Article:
Recent advances in the pharmacological therapy of chronic heart failure: Evidence and guidelines

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Abstract

Heart failure (HF) is a clinical syndrome with symptoms and or signs caused by a structural and/or functional cardiac abnormality and associated with elevated natriuretic peptide levels and/or objective evidence of pulmonary or systemic congestion. It is classified according to left ventricular ejection fraction (LVEF): HF with reduced EF (HFrEF) with an LVEF of ≤40%, HF with mildly reduced EF (HFmrEF) with an LVEF of 41 to 49%, HF with preserved EF (HFpEF) with an LVEF of ≥50%, and HF with improved EF (HFimpEF) with a baseline LVEF of ≤40%, a ≥ 10% increase from baseline LVEF, and a second measurement of LVEF of >40%. Despite the remarkable progress in the management of HF over the past decades, its prognosis is still poor with higher rates of mortality and hospitalization due to worsening HF. Therefore, the development of novel strategies including pharmacologic therapy is needed to further improve its prognosis. Recent large-scale clinical trials have demonstrated the efficacy of newer pharmacological agents including angiotensin II receptor/neprilysin inhibitor (ARNI), sacubitril/valsartan, type 2 sodium-glucose cotransporter (SGLT2) inhibitors, dapagliflozin, empagliflozin and sotagliflozin, and soluble guanylyl cyclase (sGC) stimulator, vericiguat, and cardiac myosin activator, omecamtiv mecarbil. This review focuses the recent advances in the pharmacological agents for treatment of chronic heart failure, including their mechanisms of action, the evidence based on the clinical trials, and the guideline recommendations for their use.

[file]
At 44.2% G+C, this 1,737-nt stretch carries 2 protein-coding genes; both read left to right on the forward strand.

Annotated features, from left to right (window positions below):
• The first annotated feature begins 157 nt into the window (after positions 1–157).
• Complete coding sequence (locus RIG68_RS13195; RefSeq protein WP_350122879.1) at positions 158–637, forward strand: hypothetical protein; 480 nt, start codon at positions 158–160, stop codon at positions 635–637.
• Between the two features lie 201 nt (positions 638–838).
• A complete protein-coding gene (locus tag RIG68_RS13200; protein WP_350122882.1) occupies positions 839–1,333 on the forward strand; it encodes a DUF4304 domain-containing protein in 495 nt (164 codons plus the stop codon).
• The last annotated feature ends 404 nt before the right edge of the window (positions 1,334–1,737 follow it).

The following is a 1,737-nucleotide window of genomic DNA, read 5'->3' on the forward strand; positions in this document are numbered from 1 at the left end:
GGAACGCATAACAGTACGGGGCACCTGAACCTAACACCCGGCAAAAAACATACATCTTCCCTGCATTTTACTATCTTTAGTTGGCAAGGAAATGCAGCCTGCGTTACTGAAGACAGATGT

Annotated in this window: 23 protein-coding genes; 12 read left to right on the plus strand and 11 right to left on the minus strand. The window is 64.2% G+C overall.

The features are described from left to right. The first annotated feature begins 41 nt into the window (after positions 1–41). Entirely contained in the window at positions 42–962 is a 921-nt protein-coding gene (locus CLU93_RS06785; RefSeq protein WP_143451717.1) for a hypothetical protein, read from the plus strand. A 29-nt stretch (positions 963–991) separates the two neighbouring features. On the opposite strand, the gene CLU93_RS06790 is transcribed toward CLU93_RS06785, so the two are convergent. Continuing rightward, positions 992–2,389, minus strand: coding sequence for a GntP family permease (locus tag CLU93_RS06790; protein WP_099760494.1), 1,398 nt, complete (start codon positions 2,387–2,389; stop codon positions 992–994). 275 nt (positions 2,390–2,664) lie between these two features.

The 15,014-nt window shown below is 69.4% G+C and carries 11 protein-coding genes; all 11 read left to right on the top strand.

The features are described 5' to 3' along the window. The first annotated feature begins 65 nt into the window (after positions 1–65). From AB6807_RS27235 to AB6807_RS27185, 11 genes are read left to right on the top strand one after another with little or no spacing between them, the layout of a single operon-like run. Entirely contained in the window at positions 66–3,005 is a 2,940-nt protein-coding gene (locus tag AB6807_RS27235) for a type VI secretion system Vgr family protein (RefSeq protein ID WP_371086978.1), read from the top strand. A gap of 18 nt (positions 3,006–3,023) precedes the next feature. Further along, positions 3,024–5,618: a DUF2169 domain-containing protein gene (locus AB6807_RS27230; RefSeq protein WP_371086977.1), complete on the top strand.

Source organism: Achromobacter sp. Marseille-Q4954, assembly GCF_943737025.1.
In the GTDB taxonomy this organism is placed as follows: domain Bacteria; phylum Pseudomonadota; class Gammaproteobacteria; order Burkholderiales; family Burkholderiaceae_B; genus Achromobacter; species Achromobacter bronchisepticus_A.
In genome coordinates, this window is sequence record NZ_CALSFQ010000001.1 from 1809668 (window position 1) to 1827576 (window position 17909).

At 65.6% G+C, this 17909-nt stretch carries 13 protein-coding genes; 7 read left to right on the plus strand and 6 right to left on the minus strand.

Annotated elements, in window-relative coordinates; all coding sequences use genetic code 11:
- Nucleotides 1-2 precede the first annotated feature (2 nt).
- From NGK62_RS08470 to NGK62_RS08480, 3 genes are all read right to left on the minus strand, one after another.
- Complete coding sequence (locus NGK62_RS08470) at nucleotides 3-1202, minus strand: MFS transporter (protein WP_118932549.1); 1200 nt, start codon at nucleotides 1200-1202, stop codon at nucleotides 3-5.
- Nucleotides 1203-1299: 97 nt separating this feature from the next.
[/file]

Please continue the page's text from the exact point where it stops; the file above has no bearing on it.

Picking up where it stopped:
Original languageEnglish
Article number108185
JournalPharmacology and Therapeutics
Volume238
DOIs
Publication statusPublished - Oct 2022

All Science Journal Classification (ASJC) codes

  • Pharmacology
  • Pharmacology (medical)

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